Share on FacebookShare on Google+Tweet about this on TwitterShare on LinkedInEmail this to someone

Criminals behind the latest Cerber ransomware variant are leveraging Google redirects and Tor2Web proxies in a new and novel way to evade detection.

Researchers with Cisco Talos spotted the shifting tactic last week when it began tracking the latest Cerber (5.0.1) ransomware variant. The technique defies Cerber’s typical attack strategy of spam campaigns, malicious attachments and well written, professional looking emails, according to Talos researchers.

“This campaign looked different in that the messages didn’t contain an attachment and were extremely short and basic,” wrote Cisco Talos researchers in a report¬†posted Monday. According Talos, the Cerber spam campaign resembled something more closely associated with Locky ransomware, which relies heavily on script-based file extensions used to download the Locky executable.

Talos describes this latest Cerber campaign as a “potential next evolution for ransomware distribution” that relies heavily on the Tor network and Dark Web to obfuscate the attacker’s activity and thwart mitigation efforts.

According to Talos, the Cerber 5.0.1 variant forgoes the use of malicious attachments in exchange for emails that contain hyperlinks. Targets are enticed to click hyperlinks that are disguised as various files of potential interest to recipients such as pictures, order details, transaction logs and loan acceptance letters.

“When a victim clicks on a hyperlink they are taken to a Google redirect that points (the browser) to a malicious Word document hosted on the Dark Web. But because you need a Tor browser to access the Dark Web, attackers use the Google redirect service to connect targets to a Tor2Web proxy service first,” said Nick Biasini, researcher with the Cisco Talos team.

Use of the Tor2Web proxy service allows adversaries to host files on the Dark Web, making it extremely difficult to know where files are hosted and shut down the offending server, Biasini said. “Using proxy services like Tor2Web enables access to the Tor network without requiring a Tor client to be installed locally on the victim’s system,” researchers point out.

“We have seen Tor used in ransomware quite a bit. But it has been used primarily for command-and-control communications and retrieving ransom notes for the victims to get Bitcoin wallets. What makes this most recent Cerber (5.0.1) variant so interesting to researchers is the fact the hosting of all the malicious activity is on Tor,” Biasini said.

That’s not so say earlier incarnations and techniques associated with Cerber ransomware have been abandoned. Still the bulk of Cerber, Biasini said, is distributed using traditional techniques such as the RIG exploit kit and malicious attachments sent via spam campaigns. “The reason this campaign is important is because it signals an evolution for Cerber adversaries,” Biasini said.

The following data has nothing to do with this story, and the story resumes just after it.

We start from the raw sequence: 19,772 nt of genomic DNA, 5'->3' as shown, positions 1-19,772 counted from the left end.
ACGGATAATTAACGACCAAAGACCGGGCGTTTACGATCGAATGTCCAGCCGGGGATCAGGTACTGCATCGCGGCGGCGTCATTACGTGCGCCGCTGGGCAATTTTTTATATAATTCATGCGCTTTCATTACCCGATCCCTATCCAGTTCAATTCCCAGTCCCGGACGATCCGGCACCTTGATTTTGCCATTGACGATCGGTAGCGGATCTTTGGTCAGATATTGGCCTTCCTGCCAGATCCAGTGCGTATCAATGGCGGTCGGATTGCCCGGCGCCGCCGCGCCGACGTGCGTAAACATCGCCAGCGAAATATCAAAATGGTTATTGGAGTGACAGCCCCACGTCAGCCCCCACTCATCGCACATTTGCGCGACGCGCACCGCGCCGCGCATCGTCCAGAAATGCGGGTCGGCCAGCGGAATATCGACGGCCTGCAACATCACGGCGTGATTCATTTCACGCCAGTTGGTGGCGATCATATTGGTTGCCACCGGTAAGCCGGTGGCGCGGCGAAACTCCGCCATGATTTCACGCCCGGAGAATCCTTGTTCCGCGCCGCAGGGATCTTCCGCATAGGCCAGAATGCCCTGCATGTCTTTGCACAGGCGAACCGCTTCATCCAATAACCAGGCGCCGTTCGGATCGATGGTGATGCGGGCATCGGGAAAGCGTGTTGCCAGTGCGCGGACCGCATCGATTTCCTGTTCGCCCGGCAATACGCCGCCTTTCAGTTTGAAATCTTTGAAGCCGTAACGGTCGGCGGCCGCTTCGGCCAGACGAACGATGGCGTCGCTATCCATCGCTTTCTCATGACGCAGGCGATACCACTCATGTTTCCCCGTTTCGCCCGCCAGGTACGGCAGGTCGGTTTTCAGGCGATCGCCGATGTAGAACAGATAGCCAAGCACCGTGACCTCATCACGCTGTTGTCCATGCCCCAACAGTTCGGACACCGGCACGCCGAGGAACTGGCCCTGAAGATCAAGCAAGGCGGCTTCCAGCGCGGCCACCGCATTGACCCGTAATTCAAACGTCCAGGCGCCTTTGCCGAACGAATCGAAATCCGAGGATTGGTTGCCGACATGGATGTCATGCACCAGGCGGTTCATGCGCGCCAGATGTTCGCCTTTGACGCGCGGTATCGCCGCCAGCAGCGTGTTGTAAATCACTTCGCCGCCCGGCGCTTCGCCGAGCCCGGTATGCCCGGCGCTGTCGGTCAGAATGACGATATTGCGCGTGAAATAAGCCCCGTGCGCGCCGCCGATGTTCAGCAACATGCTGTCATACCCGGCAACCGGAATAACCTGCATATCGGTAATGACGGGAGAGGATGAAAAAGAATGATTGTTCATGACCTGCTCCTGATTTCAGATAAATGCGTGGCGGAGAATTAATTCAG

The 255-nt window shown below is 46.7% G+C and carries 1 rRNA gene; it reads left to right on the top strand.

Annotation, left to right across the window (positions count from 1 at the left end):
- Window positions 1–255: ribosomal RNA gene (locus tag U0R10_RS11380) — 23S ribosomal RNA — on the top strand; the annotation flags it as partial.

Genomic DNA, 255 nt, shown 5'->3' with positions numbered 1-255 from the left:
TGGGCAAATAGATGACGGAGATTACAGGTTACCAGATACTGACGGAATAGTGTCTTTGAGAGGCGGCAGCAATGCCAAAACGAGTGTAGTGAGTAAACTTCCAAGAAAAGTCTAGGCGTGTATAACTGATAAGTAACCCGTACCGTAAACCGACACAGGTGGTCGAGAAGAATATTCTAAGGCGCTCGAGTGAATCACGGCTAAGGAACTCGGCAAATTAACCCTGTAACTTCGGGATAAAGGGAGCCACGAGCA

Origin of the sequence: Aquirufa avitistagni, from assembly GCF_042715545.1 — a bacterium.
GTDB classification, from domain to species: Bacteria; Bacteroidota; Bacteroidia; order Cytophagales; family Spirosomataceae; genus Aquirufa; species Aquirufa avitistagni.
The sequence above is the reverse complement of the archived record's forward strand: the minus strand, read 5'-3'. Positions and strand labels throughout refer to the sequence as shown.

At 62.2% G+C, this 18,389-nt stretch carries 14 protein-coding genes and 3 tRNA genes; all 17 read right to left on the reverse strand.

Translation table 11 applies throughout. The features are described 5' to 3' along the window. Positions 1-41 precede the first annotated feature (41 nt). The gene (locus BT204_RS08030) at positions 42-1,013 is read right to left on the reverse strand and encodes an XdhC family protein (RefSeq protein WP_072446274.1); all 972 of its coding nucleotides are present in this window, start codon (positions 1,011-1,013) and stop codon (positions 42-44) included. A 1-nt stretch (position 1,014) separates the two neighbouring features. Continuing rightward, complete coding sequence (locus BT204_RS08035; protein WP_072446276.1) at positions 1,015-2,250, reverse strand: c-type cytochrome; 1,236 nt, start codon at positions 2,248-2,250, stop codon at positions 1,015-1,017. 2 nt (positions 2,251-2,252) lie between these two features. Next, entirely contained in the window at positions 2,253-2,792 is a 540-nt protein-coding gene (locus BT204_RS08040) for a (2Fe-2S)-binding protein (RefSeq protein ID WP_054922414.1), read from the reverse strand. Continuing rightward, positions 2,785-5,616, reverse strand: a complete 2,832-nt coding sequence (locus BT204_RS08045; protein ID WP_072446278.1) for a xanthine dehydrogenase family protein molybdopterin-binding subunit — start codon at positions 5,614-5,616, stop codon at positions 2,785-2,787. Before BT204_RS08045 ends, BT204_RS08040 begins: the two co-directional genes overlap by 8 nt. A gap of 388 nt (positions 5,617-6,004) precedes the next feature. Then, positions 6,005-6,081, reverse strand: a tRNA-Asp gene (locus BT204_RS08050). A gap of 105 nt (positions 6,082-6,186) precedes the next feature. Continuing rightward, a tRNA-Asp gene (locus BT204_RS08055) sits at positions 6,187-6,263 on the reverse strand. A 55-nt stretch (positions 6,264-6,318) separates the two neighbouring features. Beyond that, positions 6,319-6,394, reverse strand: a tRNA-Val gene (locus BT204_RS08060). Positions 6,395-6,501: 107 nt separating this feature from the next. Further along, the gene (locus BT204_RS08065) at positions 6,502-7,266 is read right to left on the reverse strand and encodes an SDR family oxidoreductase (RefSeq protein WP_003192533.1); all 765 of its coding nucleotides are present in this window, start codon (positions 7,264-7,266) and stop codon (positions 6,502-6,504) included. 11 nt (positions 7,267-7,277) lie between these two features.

Cerber, which is best known for its high-creep factor in using text-to-speech to “speak” its ransom note to victims, was first spotted in the wild in February. Its typical distribution method was via exploit kits, with¬†Magnitude and Nuclear Pack exploiting a zero day in Adobe Flash Player (CVE-2016-1019). In May, researchers at FireEye reported, Cerber was part spam campaigns linked to Dridex botnets. In August, researchers reported a new Cerber variant, dubbed Cerber 2, they said was part of a ransomware-as-a-service ring.

“Cerber has continued to shift its tactics and evolve rapidly over just the past several months,” Biasini said.

In this most recent campaign, once the initial redirection and Tor2Web proxying occurs, the victim’s system will download a malicious Word document. If a potential victim chooses to open the file attachment they are prompted via a Word document to “enable content” or the macro.

“If the victim opens the malicious MS Word document and enables macros, the downloader will use the Windows Command Processor to invoke Powershell which will then download (using Tor2Web) and execute the actual Cerber PE32 executable,” Talos describes.

This version of Cerber demands 1.4 bitcoins ($1,000). If the ransom demand is not met within five days the ransom payment amount doubles.

“This latest distribution campaign highlights how ransomware based threats are continuing to evolve and mature over time, and shows an increasingly sophisticated infection process as attackers continue to implement new methods to attempt to evade detection and make analysis more difficult,” Talos researchers wrote.

Talos recommends that all Tor2Web and Tor traffic be blocked in organization as the most effective way to mitigate risk to this latest Cerber threat. “Organizations need to decide if the business case for allowing Tor and Tor2Web on the network outweighs the potential risks to its users,” Cisco Talos wrote.

Source

Share on FacebookShare on Google+Tweet about this on TwitterShare on LinkedInEmail this to someone
  • Learn more about eGRC Strategy, Products and Services click here
  • Learn more about Threat & Vulnerability Management Platforms click here
  • Learn more about Advanced End Point Protection click here
  • Learn more about NextGen Identity & Access Management Solutions click here